In doing so, I've learned how fragile and cowardly white supremacy is. Racial hierarchies are real, and as human beings so acutely tuned to picking up social signals - constantly assessing our identities, where we stand in relation to other people, to other races - we intuitively understand our place in relation to other races through socialization. And then it is through these understandings that we perpetuate hierarchies, through refusal to confront unconscious biases, through complicity in institutional racism, through excuses and defensiveness and fragility. We hide these realities of oppression under a fragile illusion of a post-racial utopia, as if stating "we are all human" and "I'm not racist" is enough to occlude it - as if stating "this room is clean" is enough to occlude the fact the walls are caked with shit. The parable of the Emperor's New Clothes.

So it is fragile in how the entire system depends on me, as a model minority, not to point that out. So long as I nod alongside the white people in their denial of racism, we can all believe that we are all equal. But the moment I make anyone aware of my race - and the racism and complicity in racism that I carry - that facade is stripped. I have exposed the racial hierarchies that rest in each and every one of our hearts. In doing so, I become less than human - because even though in the hierarchy, I rank higher than black people, I am still below that of the white people who solely hold the position of "human being". So then, being relegated from my tenuous post of "human", I am punished: in board rooms where I point out that every executive is white, I am denied promotions. In social circles where I make people uncomfortable about racist remarks, I am unfriended and excluded. In classrooms where I offer my experiences of racism as counter examples, they are torn to pieces with the cold surgical precision of detached logic. The professor calls me - not them - out of line.

This was what my parents were trying to shelter me from, in teaching me to be racist. This is what they learned they must do to survive.

I will never believe that white people are simply ignorant or misinformed about race. Rather, I think they know just as much about the racist hierarchies we all carry as the rest of us - but they feign ignorance, because that is how white privilege is maintained. I know, because you tried to get me to play by the same rules as you. I know the fiery discomfort of realizing I hold deeply engrained racist sentiments. The feeling of being alone in the room when you break the social contract of not acknowledging racism. The temptation to throw a cloth over it and declare it non-existent, to settle back into comfort. The cognitive contortions that we use to simultaneously use these rules to get ahead while turning a blind eye to them - the long twisting rambling justifications of that it's just chance he's pulled over more than me by the police, I was pulled over once before so it's not racism, I'm sorry that happened to you but it has nothing to deal with me, why should I be accountable for what my ancestors did. I know all the tricks we use to profit from racism, while simultaneously denying it exists.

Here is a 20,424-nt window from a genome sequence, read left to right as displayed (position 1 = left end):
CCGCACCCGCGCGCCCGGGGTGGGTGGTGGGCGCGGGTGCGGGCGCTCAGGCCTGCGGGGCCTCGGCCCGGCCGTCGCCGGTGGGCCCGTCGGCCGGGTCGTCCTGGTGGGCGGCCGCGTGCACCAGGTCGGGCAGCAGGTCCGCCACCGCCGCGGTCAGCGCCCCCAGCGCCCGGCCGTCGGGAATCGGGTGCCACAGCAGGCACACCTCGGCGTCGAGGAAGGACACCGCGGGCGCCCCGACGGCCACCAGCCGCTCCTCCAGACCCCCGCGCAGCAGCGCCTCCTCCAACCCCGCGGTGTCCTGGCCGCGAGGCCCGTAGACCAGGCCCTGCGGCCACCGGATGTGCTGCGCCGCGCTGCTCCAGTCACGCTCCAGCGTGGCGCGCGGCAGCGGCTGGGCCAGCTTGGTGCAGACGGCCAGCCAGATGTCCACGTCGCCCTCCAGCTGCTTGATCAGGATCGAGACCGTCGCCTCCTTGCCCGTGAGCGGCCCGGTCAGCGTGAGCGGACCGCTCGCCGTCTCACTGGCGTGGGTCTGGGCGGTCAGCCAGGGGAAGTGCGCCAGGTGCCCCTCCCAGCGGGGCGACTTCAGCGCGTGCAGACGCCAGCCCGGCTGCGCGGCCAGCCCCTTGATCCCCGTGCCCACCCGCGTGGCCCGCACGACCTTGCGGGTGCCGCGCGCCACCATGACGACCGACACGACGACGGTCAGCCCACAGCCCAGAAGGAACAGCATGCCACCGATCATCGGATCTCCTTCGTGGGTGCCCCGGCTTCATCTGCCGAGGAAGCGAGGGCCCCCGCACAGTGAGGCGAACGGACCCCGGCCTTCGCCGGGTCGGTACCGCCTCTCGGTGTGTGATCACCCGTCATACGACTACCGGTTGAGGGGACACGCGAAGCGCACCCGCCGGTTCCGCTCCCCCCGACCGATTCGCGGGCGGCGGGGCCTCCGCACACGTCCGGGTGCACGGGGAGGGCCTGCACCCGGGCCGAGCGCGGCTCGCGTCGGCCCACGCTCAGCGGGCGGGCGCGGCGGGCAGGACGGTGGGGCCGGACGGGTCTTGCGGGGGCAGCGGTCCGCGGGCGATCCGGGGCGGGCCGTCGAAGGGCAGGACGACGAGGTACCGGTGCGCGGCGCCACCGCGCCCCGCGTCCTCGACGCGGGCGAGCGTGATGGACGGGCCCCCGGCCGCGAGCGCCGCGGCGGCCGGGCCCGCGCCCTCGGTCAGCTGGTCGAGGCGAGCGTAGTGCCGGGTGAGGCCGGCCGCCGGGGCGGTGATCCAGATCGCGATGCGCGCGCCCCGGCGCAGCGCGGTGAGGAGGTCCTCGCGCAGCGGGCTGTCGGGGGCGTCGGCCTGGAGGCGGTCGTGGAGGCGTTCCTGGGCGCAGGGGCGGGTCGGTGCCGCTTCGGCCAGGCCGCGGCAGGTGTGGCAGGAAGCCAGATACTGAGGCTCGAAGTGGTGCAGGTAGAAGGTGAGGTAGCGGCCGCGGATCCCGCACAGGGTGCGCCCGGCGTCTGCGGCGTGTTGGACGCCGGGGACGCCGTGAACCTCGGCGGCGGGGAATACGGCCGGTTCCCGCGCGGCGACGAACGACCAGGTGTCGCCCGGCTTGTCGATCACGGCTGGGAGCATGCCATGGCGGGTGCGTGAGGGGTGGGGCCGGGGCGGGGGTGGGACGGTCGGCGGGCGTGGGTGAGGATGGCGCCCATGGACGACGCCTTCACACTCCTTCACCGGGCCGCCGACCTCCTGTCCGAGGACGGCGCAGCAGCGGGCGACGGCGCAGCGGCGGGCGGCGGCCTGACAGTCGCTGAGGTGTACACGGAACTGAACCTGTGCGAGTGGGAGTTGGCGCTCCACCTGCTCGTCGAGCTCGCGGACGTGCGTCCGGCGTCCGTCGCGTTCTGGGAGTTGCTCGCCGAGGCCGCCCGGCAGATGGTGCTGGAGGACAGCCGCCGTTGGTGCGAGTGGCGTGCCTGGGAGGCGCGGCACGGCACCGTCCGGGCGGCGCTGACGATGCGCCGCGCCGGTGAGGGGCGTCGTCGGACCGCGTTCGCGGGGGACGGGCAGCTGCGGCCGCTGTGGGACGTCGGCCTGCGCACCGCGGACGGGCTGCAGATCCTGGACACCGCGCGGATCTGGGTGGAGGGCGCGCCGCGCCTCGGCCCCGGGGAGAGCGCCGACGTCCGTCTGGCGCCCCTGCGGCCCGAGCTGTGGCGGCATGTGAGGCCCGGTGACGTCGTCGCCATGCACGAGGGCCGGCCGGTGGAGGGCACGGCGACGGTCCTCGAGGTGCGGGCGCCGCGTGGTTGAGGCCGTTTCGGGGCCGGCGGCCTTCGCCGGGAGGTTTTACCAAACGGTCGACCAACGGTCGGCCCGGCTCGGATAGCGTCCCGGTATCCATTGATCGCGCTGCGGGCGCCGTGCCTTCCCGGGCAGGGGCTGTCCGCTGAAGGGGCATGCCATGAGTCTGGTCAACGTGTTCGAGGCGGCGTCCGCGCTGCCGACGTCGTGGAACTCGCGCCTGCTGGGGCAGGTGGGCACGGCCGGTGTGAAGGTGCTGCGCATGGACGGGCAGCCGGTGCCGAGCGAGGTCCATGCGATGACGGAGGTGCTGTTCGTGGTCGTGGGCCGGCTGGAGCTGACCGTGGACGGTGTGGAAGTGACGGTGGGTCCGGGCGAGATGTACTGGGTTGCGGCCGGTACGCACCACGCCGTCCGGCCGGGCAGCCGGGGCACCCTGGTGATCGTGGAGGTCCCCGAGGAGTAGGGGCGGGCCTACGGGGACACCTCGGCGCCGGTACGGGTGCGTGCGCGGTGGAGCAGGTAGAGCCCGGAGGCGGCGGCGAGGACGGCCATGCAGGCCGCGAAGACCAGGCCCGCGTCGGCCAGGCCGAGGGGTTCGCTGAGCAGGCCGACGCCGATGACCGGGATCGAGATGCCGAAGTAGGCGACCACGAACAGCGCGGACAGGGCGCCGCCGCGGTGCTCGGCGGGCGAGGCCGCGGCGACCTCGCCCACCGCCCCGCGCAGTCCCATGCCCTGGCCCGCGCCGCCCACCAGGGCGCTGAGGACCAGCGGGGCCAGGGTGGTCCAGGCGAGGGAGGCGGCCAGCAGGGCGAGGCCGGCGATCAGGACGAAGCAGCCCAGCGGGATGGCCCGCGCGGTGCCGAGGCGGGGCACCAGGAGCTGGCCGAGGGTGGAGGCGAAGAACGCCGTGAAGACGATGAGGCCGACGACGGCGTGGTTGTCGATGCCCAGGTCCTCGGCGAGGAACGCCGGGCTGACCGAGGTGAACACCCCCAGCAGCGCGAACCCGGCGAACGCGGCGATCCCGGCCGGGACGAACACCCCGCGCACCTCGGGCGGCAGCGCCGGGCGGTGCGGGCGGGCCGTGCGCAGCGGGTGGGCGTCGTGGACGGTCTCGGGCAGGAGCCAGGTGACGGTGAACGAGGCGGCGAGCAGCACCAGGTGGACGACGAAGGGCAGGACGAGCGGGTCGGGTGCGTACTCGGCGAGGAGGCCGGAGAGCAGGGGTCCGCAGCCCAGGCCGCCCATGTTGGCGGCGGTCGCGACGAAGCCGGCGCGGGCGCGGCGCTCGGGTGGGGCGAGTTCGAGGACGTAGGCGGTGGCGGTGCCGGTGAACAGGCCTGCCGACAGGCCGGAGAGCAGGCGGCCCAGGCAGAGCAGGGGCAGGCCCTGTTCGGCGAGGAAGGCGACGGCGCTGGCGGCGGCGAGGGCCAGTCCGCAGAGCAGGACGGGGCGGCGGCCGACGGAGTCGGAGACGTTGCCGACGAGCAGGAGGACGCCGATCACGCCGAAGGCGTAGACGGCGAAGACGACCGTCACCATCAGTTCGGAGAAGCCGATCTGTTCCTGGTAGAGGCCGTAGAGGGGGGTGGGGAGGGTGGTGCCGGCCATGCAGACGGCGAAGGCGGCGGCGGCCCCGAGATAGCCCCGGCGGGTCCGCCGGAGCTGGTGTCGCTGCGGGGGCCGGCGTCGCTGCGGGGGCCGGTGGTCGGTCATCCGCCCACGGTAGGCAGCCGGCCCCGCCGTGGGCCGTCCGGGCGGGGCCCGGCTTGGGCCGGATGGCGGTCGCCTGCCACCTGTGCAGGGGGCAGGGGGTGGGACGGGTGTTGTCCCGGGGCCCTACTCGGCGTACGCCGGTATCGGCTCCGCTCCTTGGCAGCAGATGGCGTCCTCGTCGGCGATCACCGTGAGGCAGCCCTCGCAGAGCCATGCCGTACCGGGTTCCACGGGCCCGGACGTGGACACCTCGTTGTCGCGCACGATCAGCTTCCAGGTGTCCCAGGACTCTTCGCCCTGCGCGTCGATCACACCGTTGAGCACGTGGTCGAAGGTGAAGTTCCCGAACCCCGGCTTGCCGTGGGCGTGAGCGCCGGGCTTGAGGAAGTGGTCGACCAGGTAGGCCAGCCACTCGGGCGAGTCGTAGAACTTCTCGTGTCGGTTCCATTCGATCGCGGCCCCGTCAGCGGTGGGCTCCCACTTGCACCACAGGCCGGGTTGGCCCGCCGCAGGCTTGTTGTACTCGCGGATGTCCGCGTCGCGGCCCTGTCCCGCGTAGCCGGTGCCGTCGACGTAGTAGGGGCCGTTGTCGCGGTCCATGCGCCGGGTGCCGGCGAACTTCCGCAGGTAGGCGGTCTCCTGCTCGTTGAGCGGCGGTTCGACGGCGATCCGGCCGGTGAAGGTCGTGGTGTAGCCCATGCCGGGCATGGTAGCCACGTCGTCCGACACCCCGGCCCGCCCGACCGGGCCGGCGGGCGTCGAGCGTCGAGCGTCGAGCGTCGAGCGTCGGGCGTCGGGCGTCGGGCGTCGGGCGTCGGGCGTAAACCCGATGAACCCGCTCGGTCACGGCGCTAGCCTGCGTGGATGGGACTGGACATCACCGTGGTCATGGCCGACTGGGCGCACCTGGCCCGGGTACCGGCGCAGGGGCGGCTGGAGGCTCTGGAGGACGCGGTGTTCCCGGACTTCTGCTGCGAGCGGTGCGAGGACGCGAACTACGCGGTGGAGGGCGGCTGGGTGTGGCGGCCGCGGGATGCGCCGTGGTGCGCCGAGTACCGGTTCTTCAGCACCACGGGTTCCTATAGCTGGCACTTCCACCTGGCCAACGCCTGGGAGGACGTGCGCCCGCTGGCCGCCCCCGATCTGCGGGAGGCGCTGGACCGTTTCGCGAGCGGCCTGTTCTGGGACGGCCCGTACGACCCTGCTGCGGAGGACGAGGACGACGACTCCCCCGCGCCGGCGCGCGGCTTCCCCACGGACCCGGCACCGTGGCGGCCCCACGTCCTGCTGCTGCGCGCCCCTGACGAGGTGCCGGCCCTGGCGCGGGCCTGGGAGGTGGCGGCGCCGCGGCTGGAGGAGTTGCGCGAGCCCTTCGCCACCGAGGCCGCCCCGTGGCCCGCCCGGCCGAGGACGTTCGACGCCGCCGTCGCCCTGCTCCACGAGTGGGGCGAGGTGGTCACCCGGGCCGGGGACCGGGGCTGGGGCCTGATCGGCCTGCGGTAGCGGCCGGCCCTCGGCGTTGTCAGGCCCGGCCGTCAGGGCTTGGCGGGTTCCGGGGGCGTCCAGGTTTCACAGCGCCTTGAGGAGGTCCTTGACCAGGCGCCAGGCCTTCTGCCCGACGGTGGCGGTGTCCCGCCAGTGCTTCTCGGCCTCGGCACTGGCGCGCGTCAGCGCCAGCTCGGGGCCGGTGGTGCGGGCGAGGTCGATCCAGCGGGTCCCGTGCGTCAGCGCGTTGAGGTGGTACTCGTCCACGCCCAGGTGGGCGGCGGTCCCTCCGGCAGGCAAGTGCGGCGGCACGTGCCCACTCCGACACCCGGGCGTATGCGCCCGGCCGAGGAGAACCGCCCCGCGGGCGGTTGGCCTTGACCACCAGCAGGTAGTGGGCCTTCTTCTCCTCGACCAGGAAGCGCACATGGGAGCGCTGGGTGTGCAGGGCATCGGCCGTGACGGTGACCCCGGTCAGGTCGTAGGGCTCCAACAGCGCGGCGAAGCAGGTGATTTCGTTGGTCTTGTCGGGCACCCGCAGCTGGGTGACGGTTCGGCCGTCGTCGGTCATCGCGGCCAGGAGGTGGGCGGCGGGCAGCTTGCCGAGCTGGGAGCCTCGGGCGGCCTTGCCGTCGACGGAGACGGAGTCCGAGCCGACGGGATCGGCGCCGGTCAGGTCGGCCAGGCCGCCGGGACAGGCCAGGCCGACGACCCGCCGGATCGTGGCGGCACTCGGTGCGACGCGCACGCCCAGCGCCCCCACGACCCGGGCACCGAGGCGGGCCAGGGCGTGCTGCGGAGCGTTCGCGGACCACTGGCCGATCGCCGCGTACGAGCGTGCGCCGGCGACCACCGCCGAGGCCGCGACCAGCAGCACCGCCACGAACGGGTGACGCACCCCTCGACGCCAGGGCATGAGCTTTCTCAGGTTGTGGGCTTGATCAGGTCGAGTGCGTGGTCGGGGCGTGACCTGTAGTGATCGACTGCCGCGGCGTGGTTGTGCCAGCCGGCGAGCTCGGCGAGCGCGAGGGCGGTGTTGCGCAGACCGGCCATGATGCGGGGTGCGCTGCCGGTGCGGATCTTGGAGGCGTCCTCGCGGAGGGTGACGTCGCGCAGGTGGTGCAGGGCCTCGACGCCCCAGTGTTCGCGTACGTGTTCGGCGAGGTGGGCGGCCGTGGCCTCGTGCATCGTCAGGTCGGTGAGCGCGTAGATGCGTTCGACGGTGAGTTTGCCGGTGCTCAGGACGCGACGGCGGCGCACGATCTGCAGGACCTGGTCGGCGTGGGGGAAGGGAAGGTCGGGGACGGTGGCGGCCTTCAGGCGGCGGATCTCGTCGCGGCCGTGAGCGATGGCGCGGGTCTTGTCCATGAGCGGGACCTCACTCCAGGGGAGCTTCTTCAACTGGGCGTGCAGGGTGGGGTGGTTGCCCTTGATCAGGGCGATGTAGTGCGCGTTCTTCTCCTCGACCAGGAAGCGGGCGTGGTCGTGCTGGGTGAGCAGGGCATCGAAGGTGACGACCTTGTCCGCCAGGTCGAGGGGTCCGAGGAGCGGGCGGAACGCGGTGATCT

Sometimes, I am cynical about whether I can ever trust white people to conduct the Sisyphean task of trying to chip away at these beliefs, little by little, day by day, as I have taken upon myself. For myself, I realize part of the reason why I do so is because I personally still suffer from the effects of systematic, institutional, and cultural racism - and that to deny racism is to do a disservice to myself. It is not a purely selfless motive. So I wonder: can a white person really cast off white privilege, when they have, on a personal level, nothing to gain and everything to lose? I don't know - I suppose that's the one place on racism where I can't put myself into the shoes of a white person.
posted by Conspire at 1:27 PM on May 28, 2015 [23 favorites]


It's most definitely about class.

It's definitely about skin color, too, and how we value each other based on looks, but I wonder if there's something about consumption culture that is starting to transcend race, now that globalization means more non-Europeans have the money to join in on it.

Regardless of one's racial identity, there are a whole host of products pushed at you that can make you feel bad in your own skin, if you don't consume them or display your consumption of them. Cosmetics, branded clothing, nice cars, sneaks, whatever. Even if you're of European descent, you are a nobody (e.g., "white trash" and similar terms) if you don't display ownership of these items. Khan's mention of consumer goods and wealth stuck out like obvious sores.

Perhaps displays of wealth are historically associated with Europeans, because of the intertwined rise of European corporations and colonialism from the 1500s and on, and the explosion of consumerism/globalism in the last half-century. Maybe "whiteness" for non-Europeans is not so much assimilation into some vague notion of "European-ess", but being able to flaunt wealth that most people in newly industrialized countries don't yet have, and the resentment or insecurities that this raises in the cultural clash.

Interesting essay; it raised a number of questions for me.
posted by a lungful of dragon at 1:33 PM on May 28, 2015 [2 favorites]



Also, can we add: "That's a weird name." to that list. I mean, what the fuck does that even mean. It's not "weird", its not "different", it's my fucking name.


Yep, nthing this.
posted by sweetkid at 1:44 PM on May 28, 2015